If you are current on your debt payments or making minimum payments you will need to go delinquent, likely at least 6 months, before your accounts will start to be charged off and sold or transferred to third party debt collectors with whom you may be able to negotiate favorable settlements. These settlements can vary depending on the type of debt and the age but around 50% of the full balance is about average and you may also incur a tax bill for any debt forgiven over $600 or more. By the time you settle the debt, you will have at least 6 months delinquencies reporting on your credit which will not be removed upon settlement. The settled account will be updated to settled for less than the full balance most likely on your credit report and the reporting and late payments can stay on your credit for up to 7 years after you made the settlement payment.
Of course, if you were already late on your payments when you sought out debt settlement, the damage has already been done to your credit scores, but paying on charged off debt can actually lower your scores further and cause the debts to report for a longer period of time, 7 years from when you pay on the debt.
Can I ask for a Pay for Deletion?
You could ask the creditor for a pay for deletion, but this is typically not an option a creditor will allow, but when I have seen it done, the creditor or collection company will require a payment of the full balance.
What if I am Sued by a Creditor?
If a lawsuit is filed against you in Washington State, then you have 20 days to file an answer to the lawsuit (in most cases), file bankruptcy or negotiate a settlement. If bankruptcy is not an option, then negotiating the settlement to avoid a judgment may be your best option, even if it will hurt your credit as not only will you have a judgment on your credit report if you default, your bank account and wages could be garnished.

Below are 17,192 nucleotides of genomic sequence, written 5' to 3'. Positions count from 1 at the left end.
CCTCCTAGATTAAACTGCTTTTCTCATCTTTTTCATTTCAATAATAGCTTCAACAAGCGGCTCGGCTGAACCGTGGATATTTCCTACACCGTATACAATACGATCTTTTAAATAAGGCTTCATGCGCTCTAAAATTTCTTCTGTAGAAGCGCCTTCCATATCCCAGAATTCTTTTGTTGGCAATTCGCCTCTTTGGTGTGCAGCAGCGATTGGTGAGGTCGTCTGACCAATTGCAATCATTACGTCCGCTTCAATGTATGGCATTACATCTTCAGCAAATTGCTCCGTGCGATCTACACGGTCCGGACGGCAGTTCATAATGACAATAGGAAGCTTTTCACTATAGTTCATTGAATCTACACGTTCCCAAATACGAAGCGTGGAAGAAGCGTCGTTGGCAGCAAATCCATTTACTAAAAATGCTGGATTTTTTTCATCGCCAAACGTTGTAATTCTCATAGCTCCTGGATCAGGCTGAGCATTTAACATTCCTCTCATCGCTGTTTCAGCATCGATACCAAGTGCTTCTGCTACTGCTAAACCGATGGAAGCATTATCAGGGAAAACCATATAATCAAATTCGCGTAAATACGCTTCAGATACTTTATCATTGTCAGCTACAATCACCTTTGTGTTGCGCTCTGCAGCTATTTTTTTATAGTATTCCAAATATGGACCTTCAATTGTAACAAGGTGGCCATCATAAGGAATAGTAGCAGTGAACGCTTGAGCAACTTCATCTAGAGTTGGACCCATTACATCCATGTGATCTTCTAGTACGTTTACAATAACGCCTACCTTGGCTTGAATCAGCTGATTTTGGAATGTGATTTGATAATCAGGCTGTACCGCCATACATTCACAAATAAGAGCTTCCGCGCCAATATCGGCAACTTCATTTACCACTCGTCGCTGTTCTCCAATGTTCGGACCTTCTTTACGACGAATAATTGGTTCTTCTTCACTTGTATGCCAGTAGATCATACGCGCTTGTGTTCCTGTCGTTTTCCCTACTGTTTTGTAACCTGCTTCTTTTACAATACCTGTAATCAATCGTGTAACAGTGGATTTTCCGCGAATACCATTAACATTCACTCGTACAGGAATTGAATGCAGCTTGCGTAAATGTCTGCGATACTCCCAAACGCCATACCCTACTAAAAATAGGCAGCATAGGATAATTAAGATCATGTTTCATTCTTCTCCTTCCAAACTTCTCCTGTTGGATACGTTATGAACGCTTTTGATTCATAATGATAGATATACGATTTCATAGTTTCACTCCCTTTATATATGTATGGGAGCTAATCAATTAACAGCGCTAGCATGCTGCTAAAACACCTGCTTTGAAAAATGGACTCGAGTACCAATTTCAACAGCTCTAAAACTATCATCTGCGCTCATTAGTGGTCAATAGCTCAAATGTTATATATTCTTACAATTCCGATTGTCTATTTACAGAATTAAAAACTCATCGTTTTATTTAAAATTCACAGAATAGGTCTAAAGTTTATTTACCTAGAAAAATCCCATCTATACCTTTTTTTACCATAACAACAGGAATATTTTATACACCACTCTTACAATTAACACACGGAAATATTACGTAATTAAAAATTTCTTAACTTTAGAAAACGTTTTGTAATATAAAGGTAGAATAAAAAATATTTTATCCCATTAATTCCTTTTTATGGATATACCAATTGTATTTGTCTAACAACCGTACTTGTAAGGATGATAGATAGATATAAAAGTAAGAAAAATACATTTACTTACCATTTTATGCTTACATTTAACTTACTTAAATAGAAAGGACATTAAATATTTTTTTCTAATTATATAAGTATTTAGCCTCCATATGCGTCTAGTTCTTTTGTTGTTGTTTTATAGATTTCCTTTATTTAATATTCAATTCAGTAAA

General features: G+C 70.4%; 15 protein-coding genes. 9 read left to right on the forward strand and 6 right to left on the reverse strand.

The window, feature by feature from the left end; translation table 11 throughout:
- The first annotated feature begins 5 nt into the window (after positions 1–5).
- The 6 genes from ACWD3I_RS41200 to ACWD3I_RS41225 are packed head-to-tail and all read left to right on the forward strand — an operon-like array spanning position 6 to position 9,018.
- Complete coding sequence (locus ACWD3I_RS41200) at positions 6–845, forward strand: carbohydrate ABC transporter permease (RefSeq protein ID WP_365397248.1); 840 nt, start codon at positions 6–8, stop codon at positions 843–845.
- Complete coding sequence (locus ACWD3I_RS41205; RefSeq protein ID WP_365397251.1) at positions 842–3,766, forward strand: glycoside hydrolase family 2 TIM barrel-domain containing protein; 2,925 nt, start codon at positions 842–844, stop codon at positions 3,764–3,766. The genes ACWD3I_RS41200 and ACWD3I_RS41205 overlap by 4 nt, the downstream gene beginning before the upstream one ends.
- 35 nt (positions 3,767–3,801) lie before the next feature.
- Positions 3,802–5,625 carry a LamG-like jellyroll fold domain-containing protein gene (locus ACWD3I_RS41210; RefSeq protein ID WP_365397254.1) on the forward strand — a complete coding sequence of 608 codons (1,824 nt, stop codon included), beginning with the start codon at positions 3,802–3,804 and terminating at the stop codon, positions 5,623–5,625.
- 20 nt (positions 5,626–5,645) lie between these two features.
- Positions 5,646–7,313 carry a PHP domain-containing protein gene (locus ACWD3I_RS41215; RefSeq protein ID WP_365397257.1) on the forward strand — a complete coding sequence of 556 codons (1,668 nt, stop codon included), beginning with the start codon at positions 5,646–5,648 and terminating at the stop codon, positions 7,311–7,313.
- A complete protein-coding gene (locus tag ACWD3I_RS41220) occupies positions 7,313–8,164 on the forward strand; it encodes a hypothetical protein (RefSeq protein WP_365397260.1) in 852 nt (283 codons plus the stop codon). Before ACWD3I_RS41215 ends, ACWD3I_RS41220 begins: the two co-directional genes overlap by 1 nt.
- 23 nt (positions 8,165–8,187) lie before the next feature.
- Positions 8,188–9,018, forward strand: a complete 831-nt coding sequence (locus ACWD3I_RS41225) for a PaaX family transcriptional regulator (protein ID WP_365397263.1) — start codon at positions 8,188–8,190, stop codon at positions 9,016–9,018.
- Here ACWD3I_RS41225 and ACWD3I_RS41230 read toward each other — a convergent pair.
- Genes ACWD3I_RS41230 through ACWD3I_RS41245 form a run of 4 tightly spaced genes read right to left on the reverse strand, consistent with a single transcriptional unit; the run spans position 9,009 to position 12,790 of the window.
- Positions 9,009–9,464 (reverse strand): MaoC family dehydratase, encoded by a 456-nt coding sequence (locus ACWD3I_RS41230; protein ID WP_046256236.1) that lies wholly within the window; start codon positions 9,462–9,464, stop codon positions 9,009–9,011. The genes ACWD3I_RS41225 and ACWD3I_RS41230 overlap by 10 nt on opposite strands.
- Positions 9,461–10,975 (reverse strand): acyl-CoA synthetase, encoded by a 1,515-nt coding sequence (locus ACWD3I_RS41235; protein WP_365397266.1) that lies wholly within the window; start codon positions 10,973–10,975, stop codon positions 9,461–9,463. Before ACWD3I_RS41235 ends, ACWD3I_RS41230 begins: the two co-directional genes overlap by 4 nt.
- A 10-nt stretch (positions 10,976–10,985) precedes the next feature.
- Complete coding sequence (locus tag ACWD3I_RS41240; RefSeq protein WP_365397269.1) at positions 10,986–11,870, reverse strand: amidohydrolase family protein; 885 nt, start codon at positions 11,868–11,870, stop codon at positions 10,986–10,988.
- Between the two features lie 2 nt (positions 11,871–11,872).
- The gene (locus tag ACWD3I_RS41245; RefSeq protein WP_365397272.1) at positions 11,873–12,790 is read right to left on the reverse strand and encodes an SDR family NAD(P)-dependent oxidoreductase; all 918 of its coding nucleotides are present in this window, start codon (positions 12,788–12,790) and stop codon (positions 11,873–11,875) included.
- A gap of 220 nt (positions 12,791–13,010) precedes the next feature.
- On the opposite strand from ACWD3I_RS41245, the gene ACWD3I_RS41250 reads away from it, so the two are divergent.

Is Bankruptcy or Debt Settlement Better for a Credit Score?
After discussing the options and different scenarios, I believe debt settlement is much worse for your credit score than filing for bankruptcy for most people. This is because the recovery time and benefits of bankruptcy may outweigh debt settlement for many people. With that said, debt settlement may make sense for many people if they can afford a settlement, don’t qualify for bankruptcy, have a smaller debt to pay etc.
Dealing with debt can feel like a disease that keeps you up at night and just does not go away unless you proactively take steps to get the situation under control. Once of the best ways to do that is to talk to a debt relief professional about your situation and learn about your options.
If you are trying to figure out if bankruptcy or debt settlement is better for your situation, Symmes Law Group can help get you on the right path, so give us a call at 206-682-7975 or contact us to get the counsel you need.